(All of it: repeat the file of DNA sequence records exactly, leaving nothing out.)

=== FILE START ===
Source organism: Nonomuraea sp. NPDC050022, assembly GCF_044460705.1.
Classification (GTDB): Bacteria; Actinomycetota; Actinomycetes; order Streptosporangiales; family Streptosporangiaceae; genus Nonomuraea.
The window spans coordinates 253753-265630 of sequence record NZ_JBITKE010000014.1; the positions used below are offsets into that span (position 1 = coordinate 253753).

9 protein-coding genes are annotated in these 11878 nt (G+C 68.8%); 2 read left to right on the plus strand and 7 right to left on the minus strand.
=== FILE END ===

Source organism: Nonomuraea sp. NPDC050022, assembly GCF_044460705.1.
Classification (GTDB): Bacteria; Actinomycetota; Actinomycetes; order Streptosporangiales; family Streptosporangiaceae; genus Nonomuraea.
The window spans coordinates 253753-265630 of sequence record NZ_JBITKE010000014.1; the positions used below are offsets into that span (position 1 = coordinate 253753).

9 protein-coding genes are annotated in these 11878 nt (G+C 68.8%); 2 read left to right on the plus strand and 7 right to left on the minus strand.